4. The War of 1812 confirmed that Canada didn't want to be part of the United States.

In April 1812, Thomas Jefferson wrote that "The acquisition of Canada this year, as far as the neighborhood of Quebec, will be a mere matter of marching; & will give us experience for the attack of Halifax the next, & the final expulsion of England from the American continent." Secretary of War William Eustis concurred, saying "We can take [Canada] without soldiers. We have only to send officers into the provinces and the people, disaffected towards their own government, will rally round our standard." The plan was to invade Canada in three waves, striking the country from Detroit, the Niagara border, and Lake Champlain.

But instead of being greeted with open arms, American troops met strong resistance from the locals, a hodgepodge of French-Canadians, Native Americans, and British loyalists who'd fled the U.S. after the Revolutionary War. The fact that U.S. forces—like their transatlantic counterparts—tended to loot captured villages did not endear them to the citizenry. Canadians were especially appalled by the invasion and burning of York (present-day Toronto) on April 27, 1813, as well as the burning of Newark (now Niagara-on-the-Lake) in December. Resistance to the American military became a nation-defining cause for Canada's people, who celebrate the War of 1812 to this day.

5. Tecumseh and his Native American confederacy had a tremendous impact on the War of 1812.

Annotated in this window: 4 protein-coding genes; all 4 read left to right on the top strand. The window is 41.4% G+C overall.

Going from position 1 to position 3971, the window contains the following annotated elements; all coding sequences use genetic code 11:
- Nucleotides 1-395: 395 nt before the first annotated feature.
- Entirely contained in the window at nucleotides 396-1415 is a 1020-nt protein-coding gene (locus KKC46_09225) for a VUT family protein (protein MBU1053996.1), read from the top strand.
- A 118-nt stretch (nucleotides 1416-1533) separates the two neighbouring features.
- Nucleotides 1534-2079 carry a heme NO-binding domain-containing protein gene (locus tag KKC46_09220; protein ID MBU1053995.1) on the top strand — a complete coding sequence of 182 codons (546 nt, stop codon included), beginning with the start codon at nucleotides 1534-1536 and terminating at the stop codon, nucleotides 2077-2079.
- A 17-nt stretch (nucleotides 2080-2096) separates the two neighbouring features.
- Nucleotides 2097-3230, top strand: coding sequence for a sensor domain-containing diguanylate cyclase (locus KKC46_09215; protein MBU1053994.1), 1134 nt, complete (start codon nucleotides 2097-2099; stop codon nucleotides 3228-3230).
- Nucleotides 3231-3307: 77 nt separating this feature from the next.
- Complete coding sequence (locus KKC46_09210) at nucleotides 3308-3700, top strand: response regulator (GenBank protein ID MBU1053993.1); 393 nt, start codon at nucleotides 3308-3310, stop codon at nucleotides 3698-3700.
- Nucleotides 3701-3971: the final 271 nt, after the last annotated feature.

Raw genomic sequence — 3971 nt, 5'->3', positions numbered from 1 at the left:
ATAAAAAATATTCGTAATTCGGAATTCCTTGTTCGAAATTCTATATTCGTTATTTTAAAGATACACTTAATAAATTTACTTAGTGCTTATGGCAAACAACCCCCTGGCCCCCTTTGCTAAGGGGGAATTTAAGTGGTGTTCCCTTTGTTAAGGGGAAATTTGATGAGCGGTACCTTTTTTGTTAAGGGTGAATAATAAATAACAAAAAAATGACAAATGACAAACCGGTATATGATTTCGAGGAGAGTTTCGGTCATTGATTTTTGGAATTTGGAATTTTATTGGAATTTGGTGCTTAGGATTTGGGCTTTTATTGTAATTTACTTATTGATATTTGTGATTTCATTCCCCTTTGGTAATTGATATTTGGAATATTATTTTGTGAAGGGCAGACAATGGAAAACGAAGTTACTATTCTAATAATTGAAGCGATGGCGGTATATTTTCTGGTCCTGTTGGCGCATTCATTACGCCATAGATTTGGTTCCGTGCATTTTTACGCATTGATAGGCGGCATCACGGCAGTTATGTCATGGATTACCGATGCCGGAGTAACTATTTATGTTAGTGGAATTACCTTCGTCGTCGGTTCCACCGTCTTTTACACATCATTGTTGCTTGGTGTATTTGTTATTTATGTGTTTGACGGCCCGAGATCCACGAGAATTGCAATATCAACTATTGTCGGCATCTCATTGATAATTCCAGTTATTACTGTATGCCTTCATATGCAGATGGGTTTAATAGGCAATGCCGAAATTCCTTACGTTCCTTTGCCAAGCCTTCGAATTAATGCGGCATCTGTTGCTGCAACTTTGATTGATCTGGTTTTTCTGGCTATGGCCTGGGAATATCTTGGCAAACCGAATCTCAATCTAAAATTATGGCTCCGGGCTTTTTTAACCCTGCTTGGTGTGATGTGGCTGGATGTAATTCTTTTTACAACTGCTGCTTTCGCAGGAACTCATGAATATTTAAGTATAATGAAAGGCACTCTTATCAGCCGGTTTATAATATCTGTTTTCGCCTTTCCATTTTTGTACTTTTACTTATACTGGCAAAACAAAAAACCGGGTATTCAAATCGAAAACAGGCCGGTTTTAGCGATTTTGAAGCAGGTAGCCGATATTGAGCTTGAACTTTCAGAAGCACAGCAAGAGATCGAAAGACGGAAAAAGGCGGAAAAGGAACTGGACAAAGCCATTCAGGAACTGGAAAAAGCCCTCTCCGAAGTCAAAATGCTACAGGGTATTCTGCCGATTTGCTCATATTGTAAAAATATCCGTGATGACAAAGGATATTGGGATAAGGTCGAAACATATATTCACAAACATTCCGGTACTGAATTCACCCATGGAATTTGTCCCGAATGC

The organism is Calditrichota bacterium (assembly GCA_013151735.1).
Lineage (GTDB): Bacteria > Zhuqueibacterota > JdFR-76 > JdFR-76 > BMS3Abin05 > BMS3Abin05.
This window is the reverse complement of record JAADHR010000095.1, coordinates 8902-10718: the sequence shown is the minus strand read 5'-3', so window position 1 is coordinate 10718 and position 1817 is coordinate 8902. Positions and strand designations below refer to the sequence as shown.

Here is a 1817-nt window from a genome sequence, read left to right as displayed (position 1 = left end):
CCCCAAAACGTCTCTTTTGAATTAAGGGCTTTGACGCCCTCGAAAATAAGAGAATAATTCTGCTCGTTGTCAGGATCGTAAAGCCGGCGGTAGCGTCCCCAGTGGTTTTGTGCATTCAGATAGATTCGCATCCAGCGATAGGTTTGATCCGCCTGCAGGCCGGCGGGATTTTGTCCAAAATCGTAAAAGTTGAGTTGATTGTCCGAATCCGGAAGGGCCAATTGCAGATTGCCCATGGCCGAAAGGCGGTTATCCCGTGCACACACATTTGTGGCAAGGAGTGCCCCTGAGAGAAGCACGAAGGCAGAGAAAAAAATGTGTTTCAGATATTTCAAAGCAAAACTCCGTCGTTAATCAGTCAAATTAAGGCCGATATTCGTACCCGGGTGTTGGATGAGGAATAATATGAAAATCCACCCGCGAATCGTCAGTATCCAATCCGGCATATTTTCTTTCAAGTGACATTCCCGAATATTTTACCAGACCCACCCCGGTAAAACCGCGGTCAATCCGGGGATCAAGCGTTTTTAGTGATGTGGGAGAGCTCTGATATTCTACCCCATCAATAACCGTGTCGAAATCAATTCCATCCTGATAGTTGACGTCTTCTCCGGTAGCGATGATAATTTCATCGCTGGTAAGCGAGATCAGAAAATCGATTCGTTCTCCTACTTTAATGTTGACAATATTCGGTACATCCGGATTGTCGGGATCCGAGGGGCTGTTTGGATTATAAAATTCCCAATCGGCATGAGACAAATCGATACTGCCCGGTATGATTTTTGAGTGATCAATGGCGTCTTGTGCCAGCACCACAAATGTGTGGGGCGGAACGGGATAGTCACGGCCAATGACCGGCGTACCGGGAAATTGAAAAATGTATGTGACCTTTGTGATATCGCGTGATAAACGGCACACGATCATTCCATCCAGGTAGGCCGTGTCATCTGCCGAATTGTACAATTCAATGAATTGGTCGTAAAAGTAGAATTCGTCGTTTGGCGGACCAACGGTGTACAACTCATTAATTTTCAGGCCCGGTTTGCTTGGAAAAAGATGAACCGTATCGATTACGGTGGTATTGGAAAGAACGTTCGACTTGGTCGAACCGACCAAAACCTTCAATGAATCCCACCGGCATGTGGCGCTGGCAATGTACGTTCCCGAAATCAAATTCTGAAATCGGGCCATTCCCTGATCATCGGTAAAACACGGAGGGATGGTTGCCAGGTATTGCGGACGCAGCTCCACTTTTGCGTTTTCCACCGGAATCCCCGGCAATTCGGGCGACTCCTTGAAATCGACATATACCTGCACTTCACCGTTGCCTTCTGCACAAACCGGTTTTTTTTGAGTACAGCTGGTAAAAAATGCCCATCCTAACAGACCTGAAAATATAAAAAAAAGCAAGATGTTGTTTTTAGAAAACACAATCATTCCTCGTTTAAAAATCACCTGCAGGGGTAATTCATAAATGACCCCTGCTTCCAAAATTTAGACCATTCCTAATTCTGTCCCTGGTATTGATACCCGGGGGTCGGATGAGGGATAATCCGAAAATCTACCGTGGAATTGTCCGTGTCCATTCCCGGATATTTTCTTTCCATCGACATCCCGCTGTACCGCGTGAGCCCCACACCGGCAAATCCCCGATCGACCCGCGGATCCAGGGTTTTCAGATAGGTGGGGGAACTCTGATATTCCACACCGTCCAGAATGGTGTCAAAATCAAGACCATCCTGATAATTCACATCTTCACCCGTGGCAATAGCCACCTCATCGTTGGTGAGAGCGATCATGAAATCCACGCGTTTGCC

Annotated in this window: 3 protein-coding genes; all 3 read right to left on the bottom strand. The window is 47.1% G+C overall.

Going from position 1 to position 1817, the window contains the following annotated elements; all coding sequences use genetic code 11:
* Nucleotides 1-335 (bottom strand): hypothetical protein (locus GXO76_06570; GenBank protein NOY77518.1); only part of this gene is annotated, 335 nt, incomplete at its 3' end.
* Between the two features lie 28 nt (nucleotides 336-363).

Born in March 1768, Tecumseh was a Shawnee chief who had lost his father in Lord Dunmore's War. He spent several years building a military alliance of over two dozen Indigenous Nations with the goal of ending the westward expansion of white settlers once and for all. Seven months before the U.S. Congress declared war on Great Britain, Tecumseh's confederacy fought future president William Henry Harrison at the Battle of Tippecanoe in what's now northern Indiana (though Tecumseh himself wasn't there).

After the battle, Tecumseh's confederacy forged on. In a politically expedient move, Tecumseh allied himself with the British once the War of 1812 broke out. Native American forces helped Great Britain take Detroit and repel American invaders from Queenston, Ontario. They also facilitated the capture of over 300 U.S. soldiers at the Battle of Beaver Dams. But after Tecumseh was mortally wounded at the Battle of Thames (1813), his confederacy unraveled.

6. Detroit was captured by the British during the War of 1812—and remained captured for over a year.

Detroit was a rising frontier town with a population of around 800 when the War of 1812 began. Inside, there was a thick-walled fortress where General William Hull—Michigan's territorial governor—set up a base of operations with his son, his daughter, his grandchild, and a force of over 2000 American militiamen and regular army soldiers. On August 16, 1812, Hull surrendered to a numerically inferior contingent of British and Native American men who had surrounded Fort Detroit. The general had been worried about losing his supply lines and falsely believed that he was outnumbered. Plus, Tecumseh flat-out terrified him. "[Hull] had an inordinate fear of the Indians," historian A.J. Langguth explained in the PBS documentary The War of 1812. "He was convinced that … if they were unleashed on his family or his troops, it would be the worst kind of massacre."

Fort Detroit wasn't retaken by the Americans until September 1813. The following year, Hull was court-martialed and found guilty of cowardice, neglect of duty, and conduct unbecoming of an officer. For these crimes, Hull received a death sentence but was then pardoned by President Madison.